plugins: [react()],
resolve: {
alias: {
'@': fileURLToPath(new URL('./src', import.meta.url)),

Here we imported the fileURLToPath function from the node and defined resolve.alias for our components so we can use the @ alias to define global paths when importing components instead of relative ones. This makes life easier if you later decide to move some components to different folders.

4. Update Project Files

After removing files not needed and the Vite configuration update we also need to update existing project files to get rid of any dead references and test if our TailwindCSS works.

Update the src/App.jsx file with the following content.

function App() {
return (
<div className="p-4">
<h1 className="heading">Vite + React</h1>
<div className="text-red-600">
Edit <code>src/App.jsx</code> and save to test HMR
export default App

And update the src/main.jsx file.

import React from 'react'
import ReactDOM from 'react-dom/client'
import App from '@/App'
import '@/assets/main.css'
<App />

Now after restarting Vite and reloading the page you should see this page with some simple styling.

Post setup

5. Configure eslint

In this last step we are going to configure eslint as our linter for this project.

ℹ️ This step is optional, you can skip it and complete all course material without it.

ESLint is a tool for identifying and reporting on patterns found in ECMAScript/JavaScript code, to make code more consistent and avoid bugs.

This is especially useful if you are planning to work in a team. There's a high chance that there will be some sort of tool to enforce specific code styles and patterns.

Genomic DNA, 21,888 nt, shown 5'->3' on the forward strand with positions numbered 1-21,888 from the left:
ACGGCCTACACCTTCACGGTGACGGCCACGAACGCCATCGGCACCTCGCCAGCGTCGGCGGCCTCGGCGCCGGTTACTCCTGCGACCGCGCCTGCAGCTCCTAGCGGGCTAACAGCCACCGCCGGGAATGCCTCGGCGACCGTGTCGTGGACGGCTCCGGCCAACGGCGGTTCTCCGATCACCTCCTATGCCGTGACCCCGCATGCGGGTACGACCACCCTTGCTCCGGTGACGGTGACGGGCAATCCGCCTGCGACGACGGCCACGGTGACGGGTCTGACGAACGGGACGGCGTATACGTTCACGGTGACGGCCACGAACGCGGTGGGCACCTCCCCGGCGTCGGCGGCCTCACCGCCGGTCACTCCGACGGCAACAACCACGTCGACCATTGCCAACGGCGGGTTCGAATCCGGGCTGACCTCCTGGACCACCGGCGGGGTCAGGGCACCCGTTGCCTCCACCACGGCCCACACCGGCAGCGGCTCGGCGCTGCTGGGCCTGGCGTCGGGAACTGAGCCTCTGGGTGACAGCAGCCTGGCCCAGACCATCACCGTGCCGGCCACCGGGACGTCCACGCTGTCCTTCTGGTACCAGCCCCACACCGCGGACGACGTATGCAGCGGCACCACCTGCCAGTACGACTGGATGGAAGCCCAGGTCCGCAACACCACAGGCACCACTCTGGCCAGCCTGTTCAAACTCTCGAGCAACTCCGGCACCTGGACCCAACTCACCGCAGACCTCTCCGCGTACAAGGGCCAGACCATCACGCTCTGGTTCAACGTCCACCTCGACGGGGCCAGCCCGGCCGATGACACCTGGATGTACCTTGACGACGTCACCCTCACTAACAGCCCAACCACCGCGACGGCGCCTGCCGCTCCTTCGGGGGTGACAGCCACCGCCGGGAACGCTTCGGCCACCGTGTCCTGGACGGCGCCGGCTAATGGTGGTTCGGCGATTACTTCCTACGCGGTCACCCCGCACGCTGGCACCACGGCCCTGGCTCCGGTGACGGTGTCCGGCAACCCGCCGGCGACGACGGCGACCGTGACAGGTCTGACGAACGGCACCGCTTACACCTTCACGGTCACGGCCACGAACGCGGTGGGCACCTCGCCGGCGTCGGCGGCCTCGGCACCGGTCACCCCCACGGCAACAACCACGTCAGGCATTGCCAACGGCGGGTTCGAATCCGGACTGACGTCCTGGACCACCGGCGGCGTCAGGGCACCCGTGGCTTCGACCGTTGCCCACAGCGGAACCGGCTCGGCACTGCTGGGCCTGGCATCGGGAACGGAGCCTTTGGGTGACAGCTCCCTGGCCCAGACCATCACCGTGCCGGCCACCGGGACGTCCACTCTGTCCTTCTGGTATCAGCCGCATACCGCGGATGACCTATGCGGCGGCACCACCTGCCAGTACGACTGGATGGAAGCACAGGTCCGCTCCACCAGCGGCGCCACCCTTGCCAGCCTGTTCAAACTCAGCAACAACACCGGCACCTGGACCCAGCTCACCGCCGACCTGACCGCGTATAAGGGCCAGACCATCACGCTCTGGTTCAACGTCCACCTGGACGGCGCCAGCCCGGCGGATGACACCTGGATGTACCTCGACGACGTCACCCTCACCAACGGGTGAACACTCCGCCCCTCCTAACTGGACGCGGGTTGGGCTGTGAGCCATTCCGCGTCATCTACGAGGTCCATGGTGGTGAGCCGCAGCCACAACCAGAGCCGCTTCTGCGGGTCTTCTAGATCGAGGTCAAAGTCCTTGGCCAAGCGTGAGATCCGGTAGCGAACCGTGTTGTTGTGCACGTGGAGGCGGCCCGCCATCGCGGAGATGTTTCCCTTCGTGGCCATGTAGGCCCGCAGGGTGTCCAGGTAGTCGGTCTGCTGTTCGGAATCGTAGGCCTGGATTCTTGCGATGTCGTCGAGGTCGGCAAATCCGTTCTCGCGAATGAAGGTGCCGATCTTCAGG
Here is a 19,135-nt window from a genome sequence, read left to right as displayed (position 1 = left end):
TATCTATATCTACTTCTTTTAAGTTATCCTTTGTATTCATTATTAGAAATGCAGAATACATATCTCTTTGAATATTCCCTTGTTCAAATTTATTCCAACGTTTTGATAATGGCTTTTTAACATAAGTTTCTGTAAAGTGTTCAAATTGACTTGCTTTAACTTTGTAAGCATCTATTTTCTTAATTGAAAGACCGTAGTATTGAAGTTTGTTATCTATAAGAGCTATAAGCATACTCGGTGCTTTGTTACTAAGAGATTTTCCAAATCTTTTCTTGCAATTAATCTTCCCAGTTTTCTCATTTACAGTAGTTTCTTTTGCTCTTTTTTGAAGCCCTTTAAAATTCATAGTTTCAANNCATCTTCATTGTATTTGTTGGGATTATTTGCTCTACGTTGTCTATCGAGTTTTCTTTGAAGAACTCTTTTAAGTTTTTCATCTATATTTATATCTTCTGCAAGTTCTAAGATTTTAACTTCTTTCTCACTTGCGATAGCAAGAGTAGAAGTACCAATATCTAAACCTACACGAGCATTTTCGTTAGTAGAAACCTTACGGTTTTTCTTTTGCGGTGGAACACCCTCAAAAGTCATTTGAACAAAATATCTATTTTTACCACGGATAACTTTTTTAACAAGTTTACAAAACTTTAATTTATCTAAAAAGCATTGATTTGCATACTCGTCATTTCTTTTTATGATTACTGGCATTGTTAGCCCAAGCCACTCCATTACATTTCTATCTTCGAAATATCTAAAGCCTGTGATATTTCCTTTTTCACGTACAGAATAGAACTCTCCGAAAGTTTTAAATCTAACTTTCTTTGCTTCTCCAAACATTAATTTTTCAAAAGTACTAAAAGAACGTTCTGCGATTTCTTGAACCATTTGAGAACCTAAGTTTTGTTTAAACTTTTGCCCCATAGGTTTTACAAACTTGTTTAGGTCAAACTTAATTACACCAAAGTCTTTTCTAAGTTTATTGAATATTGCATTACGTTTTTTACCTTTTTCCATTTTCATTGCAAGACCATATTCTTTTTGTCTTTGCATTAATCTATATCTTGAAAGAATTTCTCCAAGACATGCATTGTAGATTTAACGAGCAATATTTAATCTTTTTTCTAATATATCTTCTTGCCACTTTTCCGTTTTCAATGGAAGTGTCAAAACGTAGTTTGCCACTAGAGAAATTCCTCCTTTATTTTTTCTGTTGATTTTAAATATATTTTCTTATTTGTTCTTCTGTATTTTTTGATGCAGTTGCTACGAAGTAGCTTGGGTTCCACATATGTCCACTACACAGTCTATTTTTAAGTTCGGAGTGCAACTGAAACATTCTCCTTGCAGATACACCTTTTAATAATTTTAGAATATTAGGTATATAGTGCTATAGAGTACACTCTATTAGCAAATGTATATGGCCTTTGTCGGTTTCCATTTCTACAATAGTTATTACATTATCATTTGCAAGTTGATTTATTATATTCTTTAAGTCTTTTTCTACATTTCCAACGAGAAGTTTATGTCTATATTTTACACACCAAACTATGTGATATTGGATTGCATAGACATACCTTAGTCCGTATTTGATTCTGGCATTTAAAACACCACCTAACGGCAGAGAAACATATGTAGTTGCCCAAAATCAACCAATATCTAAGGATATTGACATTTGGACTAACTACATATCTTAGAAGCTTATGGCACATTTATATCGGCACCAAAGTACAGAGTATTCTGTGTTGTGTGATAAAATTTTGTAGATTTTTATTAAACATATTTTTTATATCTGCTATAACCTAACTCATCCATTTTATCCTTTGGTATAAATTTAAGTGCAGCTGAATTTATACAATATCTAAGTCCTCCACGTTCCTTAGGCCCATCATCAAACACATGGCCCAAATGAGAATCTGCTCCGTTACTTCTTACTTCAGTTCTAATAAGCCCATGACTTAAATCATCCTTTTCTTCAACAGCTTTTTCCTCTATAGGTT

Install eslint with react plugins to allow the linter better understand the code with the following command.

npm install -D eslint eslint-plugin-jsx-a11y eslint-plugin-react eslint-plugin-react-hooks

Create a new file .eslintrc.cjs in the project root directory.

/* eslint-env node */
module.exports = {
root: true,
env: {
browser: true,
es2021: true,
extends: [
overrides: [],
parserOptions: {
ecmaVersion: 'latest',
sourceType: 'module',
ecmaFeatures: {
jsx: true,
plugins: ['react', 'react-hooks', 'jsx-a11y'],
rules: {
'no-undef': 'off',
'comma-dangle': ['error', 'always-multiline'],
indent: ['error', 2],
'linebreak-style': ['error', 'unix'],
quotes: ['error', 'single'],
semi: ['error', 'never'],
'react/react-in-jsx-scope': 'off',
'react-hooks/rules-of-hooks': 'error',
'react-hooks/exhaustive-deps': 'warn',
settings: {
react: {
version: 'detect',

Modern editors can detect eslint presence in your project and will highlight important places automatically, but you can also do that manually from the command line.

To do that manually you need to update the scripts section in your package.json file


"scripts": {
"dev": "vite",
"build": "vite build",
"preview": "vite preview"


"scripts": {
"dev": "vite",
"build": "vite build",
"preview": "vite preview",
"lint": "eslint . --ext .js,.jsx,.cjs,.mjs --fix --ignore-path .gitignore"

To lint your project now you can run this command.

npm run lint